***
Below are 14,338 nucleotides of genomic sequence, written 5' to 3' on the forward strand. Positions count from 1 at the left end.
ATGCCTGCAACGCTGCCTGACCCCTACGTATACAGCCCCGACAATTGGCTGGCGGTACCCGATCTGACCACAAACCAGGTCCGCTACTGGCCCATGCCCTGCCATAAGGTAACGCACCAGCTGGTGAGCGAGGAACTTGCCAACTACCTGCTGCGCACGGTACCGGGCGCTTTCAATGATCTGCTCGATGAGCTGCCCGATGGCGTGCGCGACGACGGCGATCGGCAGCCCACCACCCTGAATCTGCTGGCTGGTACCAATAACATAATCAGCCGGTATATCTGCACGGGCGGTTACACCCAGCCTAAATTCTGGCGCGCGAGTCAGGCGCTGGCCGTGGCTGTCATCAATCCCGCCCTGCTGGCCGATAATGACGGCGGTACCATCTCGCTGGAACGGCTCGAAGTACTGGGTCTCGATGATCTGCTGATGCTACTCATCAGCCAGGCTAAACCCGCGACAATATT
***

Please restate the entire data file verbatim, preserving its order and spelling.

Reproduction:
Below are 14,338 nucleotides of genomic sequence, written 5' to 3' on the forward strand. Positions count from 1 at the left end.
ATGCCTGCAACGCTGCCTGACCCCTACGTATACAGCCCCGACAATTGGCTGGCGGTACCCGATCTGACCACAAACCAGGTCCGCTACTGGCCCATGCCCTGCCATAAGGTAACGCACCAGCTGGTGAGCGAGGAACTTGCCAACTACCTGCTGCGCACGGTACCGGGCGCTTTCAATGATCTGCTCGATGAGCTGCCCGATGGCGTGCGCGACGACGGCGATCGGCAGCCCACCACCCTGAATCTGCTGGCTGGTACCAATAACATAATCAGCCGGTATATCTGCACGGGCGGTTACACCCAGCCTAAATTCTGGCGCGCGAGTCAGGCGCTGGCCGTGGCTGTCATCAATCCCGCCCTGCTGGCCGATAATGACGGCGGTACCATCTCGCTGGAACGGCTCGAAGTACTGGGTCTCGATGATCTGCTGATGCTACTCATCAGCCAGGCTAAACCCGCGACAATATT